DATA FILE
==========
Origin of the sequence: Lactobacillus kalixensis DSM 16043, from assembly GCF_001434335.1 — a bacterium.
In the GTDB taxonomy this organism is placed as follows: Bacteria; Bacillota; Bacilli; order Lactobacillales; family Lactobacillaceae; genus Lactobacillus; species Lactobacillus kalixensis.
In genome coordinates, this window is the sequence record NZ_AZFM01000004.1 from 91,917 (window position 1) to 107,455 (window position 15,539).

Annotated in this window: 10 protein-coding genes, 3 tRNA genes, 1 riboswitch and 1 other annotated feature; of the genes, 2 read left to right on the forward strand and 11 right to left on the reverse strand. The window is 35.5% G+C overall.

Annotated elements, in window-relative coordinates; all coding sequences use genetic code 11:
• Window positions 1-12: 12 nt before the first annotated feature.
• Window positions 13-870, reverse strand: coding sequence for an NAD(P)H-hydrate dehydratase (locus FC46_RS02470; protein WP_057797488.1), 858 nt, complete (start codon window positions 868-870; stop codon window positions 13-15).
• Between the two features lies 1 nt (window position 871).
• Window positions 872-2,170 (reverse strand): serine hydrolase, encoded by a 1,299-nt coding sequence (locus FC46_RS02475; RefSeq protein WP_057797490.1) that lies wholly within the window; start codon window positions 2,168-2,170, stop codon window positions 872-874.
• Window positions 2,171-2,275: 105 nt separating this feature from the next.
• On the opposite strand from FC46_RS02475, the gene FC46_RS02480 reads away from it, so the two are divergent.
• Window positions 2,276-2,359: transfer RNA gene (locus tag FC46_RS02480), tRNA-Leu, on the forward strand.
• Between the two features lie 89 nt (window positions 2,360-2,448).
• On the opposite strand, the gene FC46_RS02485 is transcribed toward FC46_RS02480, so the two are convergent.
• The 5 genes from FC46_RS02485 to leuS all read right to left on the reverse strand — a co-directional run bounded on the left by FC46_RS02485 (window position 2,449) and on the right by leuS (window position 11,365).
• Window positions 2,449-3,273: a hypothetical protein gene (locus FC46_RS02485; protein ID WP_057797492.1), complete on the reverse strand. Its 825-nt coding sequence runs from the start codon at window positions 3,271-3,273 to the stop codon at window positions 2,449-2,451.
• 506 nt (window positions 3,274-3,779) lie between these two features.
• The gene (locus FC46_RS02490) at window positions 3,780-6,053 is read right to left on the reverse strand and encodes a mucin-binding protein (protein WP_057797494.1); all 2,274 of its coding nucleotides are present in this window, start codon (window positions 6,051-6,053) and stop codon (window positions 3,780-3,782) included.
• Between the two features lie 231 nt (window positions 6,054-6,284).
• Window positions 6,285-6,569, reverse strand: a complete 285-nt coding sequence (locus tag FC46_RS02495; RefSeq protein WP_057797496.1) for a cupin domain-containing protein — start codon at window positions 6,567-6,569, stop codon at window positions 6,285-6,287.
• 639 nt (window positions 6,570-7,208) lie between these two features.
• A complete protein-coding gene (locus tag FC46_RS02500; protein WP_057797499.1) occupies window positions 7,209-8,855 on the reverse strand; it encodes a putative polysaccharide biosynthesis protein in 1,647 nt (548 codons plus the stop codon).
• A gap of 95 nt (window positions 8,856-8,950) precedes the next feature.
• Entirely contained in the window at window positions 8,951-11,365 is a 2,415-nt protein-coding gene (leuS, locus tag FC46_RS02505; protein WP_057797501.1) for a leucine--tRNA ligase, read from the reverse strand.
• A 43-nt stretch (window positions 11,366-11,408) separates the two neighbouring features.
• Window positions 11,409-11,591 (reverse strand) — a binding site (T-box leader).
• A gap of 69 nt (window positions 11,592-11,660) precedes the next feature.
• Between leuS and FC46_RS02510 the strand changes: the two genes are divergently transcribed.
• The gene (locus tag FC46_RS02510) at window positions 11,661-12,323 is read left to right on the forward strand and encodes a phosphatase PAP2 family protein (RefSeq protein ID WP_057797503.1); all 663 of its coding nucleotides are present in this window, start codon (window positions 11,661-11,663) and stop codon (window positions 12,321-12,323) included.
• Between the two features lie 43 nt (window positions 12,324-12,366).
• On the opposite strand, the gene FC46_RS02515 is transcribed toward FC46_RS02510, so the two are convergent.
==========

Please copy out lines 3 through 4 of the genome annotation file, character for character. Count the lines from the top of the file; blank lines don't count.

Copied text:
In genome coordinates, this window is the sequence record NZ_AZFM01000004.1 from 91,917 (window position 1) to 107,455 (window position 15,539).

Annotated in this window: 10 protein-coding genes, 3 tRNA genes, 1 riboswitch and 1 other annotated feature; of the genes, 2 read left to right on the forward strand and 11 right to left on the reverse strand. The window is 35.5% G+C overall.